The chapters are laid out such that the narration is done by Will and Violet, alternating chapters. Unfortunately, both narrators are unreliable and the reader gets to see different sides of the same story.

Josephine is a true narcissist, lying and stealing the spotlight away from everyone, even if it means turning family member against family member. With devoted son Will at her side, there isn’t anything that she can’t do. Even if she has to put a giant bowl of Death By Chocolate ice cream in front of Will to “help” him remember the night his sister attacked him.

“I need to make sure you can synthesize your thoughts about what happened. That woman who came by is going to make you explain it to her. If she can’t keep up with you, or you can’t explain your thoughts well, there could be big consequences,” says Josephine. Will does his best, but still becomes teary eyed, and his mother admonishes him to “stop overreacting”.

One of my friends has a narcissistic mother, and a weak father. As I read passages out loud to her, she shuddered and commented how true it all was. No one in her house was allowed to question things except her mother. Once I asked her why she never spoke up, and she told me it was just easier to let things go, so as not to upset her mother. She didn’t want to “rock the boat”, as it were.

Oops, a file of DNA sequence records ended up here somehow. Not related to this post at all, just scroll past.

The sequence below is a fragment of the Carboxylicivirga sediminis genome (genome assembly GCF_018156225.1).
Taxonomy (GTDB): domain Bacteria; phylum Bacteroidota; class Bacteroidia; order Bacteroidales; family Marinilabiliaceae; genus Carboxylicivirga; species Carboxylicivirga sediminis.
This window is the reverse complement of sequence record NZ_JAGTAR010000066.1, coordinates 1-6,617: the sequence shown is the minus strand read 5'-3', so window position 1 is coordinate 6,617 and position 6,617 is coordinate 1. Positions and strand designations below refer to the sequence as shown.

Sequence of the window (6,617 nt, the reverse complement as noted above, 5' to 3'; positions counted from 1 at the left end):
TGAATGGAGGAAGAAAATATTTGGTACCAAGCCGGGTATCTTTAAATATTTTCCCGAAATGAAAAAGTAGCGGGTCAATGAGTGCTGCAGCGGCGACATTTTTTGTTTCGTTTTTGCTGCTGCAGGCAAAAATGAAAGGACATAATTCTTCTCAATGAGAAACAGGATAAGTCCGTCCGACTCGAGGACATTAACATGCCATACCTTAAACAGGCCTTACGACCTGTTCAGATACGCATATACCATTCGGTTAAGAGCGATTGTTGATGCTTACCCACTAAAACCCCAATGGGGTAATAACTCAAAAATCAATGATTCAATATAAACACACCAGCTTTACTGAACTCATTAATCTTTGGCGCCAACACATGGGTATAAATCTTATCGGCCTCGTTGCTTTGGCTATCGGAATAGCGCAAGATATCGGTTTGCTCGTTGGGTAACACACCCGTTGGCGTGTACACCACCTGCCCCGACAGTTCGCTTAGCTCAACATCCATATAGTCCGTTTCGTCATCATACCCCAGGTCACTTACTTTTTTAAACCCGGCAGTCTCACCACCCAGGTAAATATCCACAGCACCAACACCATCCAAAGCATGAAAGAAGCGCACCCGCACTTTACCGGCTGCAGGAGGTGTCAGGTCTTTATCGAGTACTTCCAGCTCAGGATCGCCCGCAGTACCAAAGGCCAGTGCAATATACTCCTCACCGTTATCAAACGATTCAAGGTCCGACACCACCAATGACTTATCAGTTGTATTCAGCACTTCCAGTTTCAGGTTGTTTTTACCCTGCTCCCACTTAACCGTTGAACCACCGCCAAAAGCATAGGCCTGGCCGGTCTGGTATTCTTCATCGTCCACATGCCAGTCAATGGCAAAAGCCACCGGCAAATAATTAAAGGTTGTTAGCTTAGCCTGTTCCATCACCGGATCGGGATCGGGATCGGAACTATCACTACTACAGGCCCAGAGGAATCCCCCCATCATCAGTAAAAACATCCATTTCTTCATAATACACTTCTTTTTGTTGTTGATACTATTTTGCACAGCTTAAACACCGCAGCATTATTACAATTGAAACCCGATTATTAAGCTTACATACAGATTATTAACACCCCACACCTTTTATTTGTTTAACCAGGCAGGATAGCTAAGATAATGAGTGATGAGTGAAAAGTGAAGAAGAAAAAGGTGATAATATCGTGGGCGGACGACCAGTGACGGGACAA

A particularly interesting passage mirrors my friend’s thoughts: Violet is trying to tell her dad that he needs to stand up to Josephine. He tells her “You and I are very different people. I don’t see how rocking the boat is going to help matters much.”

Violet replies, “It’s not rocking the boat, Dad. It’s called communication. You’re allowed to ask questions. Other people do it all the time. Other people don’t live in fear of someone else’s reactions. They don’t relentlessly stress out about getting into trouble.”

Did I say WOW?? I loved this book, and I loved to hate Josephine. The plot goes along well, with enough mystery amongst the stress to keep you wondering where Rose is. The ending will shock you, and you will feel wrung out by all the manipulation, by everyone, to everyone. People like this really do exist, and it’s scary. Kudos to Zailckas to creating authentic characters with real problems.

Stop reading this blog post immediately and go read this. It will leave you a changed person.

Want to read more about Mother, Mother? Go to the Random House website. Want your own copy? Of course you do. You can purchase it here. 

I received this book from Blogging for Books for this review.